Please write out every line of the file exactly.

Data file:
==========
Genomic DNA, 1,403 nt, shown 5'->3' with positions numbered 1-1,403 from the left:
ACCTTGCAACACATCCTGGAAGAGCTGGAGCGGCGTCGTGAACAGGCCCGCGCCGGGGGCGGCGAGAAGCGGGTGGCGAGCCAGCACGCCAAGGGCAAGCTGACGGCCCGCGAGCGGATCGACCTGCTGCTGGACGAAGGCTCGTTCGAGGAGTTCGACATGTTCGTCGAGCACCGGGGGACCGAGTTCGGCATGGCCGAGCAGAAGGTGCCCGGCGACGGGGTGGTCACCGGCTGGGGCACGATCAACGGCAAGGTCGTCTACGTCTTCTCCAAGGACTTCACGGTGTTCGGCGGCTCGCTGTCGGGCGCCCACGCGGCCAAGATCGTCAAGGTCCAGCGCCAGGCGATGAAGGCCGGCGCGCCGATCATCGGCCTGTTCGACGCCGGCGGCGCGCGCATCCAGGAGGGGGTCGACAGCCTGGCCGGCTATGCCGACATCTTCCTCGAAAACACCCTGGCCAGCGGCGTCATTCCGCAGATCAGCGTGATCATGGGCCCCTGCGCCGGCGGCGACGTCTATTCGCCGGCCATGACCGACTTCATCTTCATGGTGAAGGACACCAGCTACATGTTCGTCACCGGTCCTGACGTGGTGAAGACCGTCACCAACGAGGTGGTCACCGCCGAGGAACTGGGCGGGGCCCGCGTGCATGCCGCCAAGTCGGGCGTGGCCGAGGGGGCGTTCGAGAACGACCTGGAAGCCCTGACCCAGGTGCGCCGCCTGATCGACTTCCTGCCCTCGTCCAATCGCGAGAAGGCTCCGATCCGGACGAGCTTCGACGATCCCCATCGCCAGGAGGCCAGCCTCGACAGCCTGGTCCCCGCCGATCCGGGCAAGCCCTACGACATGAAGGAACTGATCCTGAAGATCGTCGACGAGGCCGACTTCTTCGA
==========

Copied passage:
Genomic DNA, 1,403 nt, shown 5'->3' with positions numbered 1-1,403 from the left:
ACCTTGCAACACATCCTGGAAGAGCTGGAGCGGCGTCGTGAACAGGCCCGCGCCGGGGGCGGCGAGAAGCGGGTGGCGAGCCAGCACGCCAAGGGCAAGCTGACGGCCCGCGAGCGGATCGACCTGCTGCTGGACGAAGGCTCGTTCGAGGAGTTCGACATGTTCGTCGAGCACCGGGGGACCGAGTTCGGCATGGCCGAGCAGAAGGTGCCCGGCGACGGGGTGGTCACCGGCTGGGGCACGATCAACGGCAAGGTCGTCTACGTCTTCTCCAAGGACTTCACGGTGTTCGGCGGCTCGCTGTCGGGCGCCCACGCGGCCAAGATCGTCAAGGTCCAGCGCCAGGCGATGAAGGCCGGCGCGCCGATCATCGGCCTGTTCGACGCCGGCGGCGCGCGCATCCAGGAGGGGGTCGACAGCCTGGCCGGCTATGCCGACATCTTCCTCGAAAACACCCTGGCCAGCGGCGTCATTCCGCAGATCAGCGTGATCATGGGCCCCTGCGCCGGCGGCGACGTCTATTCGCCGGCCATGACCGACTTCATCTTCATGGTGAAGGACACCAGCTACATGTTCGTCACCGGTCCTGACGTGGTGAAGACCGTCACCAACGAGGTGGTCACCGCCGAGGAACTGGGCGGGGCCCGCGTGCATGCCGCCAAGTCGGGCGTGGCCGAGGGGGCGTTCGAGAACGACCTGGAAGCCCTGACCCAGGTGCGCCGCCTGATCGACTTCCTGCCCTCGTCCAATCGCGAGAAGGCTCCGATCCGGACGAGCTTCGACGATCCCCATCGCCAGGAGGCCAGCCTCGACAGCCTGGTCCCCGCCGATCCGGGCAAGCCCTACGACATGAAGGAACTGATCCTGAAGATCGTCGACGAGGCCGACTTCTTCGA